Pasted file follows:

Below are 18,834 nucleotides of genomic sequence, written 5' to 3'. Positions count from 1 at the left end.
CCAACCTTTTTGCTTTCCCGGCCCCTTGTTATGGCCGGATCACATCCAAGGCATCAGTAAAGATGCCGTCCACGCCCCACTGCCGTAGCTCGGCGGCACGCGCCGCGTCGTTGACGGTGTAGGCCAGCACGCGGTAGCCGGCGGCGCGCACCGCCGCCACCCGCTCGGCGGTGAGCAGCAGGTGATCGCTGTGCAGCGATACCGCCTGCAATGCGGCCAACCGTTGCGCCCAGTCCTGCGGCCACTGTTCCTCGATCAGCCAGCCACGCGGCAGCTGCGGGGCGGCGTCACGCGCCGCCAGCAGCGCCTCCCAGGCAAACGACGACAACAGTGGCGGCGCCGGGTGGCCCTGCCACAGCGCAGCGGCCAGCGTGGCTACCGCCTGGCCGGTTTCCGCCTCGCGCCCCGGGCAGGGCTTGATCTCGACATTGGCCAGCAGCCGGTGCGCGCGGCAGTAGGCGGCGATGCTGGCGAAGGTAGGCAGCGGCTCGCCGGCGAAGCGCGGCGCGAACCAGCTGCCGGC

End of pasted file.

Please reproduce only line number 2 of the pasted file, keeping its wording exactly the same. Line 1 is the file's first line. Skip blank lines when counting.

CCAACCTTTTTGCTTTCCCGGCCCCTTGTTATGGCCGGATCACATCCAAGGCATCAGTAAAGATGCCGTCCACGCCCCACTGCCGTAGCTCGGCGGCACGCGCCGCGTCGTTGACGGTGTAGGCCAGCACGCGGTAGCCGGCGGCGCGCACCGCCGCCACCCGCTCGGCGGTGAGCAGCAGGTGATCGCTGTGCAGCGATACCGCCTGCAATGCGGCCAACCGTTGCGCCCAGTCCTGCGGCCACTGTTCCTCGATCAGCCAGCCACGCGGCAGCTGCGGGGCGGCGTCACGCGCCGCCAGCAGCGCCTCCCAGGCAAACGACGACAACAGTGGCGGCGCCGGGTGGCCCTGCCACAGCGCAGCGGCCAGCGTGGCTACCGCCTGGCCGGTTTCCGCCTCGCGCCCCGGGCAGGGCTTGATCTCGACATTGGCCAGCAGCCGGTGCGCGCGGCAGTAGGCGGCGATGCTGGCGAAGGTAGGCAGCGGCTCGCCGGCGAAGCGCGGCGCGAACCAGCTGCCGGC